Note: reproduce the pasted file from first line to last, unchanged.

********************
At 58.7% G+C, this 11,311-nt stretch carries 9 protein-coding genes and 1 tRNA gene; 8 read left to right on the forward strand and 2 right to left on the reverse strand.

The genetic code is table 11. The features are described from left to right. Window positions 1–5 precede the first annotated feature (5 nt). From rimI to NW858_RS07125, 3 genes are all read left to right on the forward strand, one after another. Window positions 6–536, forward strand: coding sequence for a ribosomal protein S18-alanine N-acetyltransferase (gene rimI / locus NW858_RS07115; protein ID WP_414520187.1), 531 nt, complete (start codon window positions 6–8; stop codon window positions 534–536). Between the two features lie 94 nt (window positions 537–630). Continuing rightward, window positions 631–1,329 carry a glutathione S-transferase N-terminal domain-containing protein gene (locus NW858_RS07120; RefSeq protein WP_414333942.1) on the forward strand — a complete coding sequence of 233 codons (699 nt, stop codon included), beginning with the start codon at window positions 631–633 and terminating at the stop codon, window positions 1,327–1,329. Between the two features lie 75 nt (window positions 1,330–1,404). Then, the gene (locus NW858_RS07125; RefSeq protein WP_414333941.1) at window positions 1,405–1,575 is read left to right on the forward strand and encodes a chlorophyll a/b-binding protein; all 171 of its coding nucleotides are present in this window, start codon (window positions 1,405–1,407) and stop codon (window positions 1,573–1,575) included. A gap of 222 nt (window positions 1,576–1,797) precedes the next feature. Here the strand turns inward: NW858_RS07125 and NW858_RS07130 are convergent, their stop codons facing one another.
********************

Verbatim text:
At 58.7% G+C, this 11,311-nt stretch carries 9 protein-coding genes and 1 tRNA gene; 8 read left to right on the forward strand and 2 right to left on the reverse strand.

The genetic code is table 11. The features are described from left to right. Window positions 1–5 precede the first annotated feature (5 nt). From rimI to NW858_RS07125, 3 genes are all read left to right on the forward strand, one after another. Window positions 6–536, forward strand: coding sequence for a ribosomal protein S18-alanine N-acetyltransferase (gene rimI / locus NW858_RS07115; protein ID WP_414520187.1), 531 nt, complete (start codon window positions 6–8; stop codon window positions 534–536). Between the two features lie 94 nt (window positions 537–630). Continuing rightward, window positions 631–1,329 carry a glutathione S-transferase N-terminal domain-containing protein gene (locus NW858_RS07120; RefSeq protein WP_414333942.1) on the forward strand — a complete coding sequence of 233 codons (699 nt, stop codon included), beginning with the start codon at window positions 631–633 and terminating at the stop codon, window positions 1,327–1,329. Between the two features lie 75 nt (window positions 1,330–1,404). Then, the gene (locus NW858_RS07125; RefSeq protein WP_414333941.1) at window positions 1,405–1,575 is read left to right on the forward strand and encodes a chlorophyll a/b-binding protein; all 171 of its coding nucleotides are present in this window, start codon (window positions 1,405–1,407) and stop codon (window positions 1,573–1,575) included. A gap of 222 nt (window positions 1,576–1,797) precedes the next feature. Here the strand turns inward: NW858_RS07125 and NW858_RS07130 are convergent, their stop codons facing one another.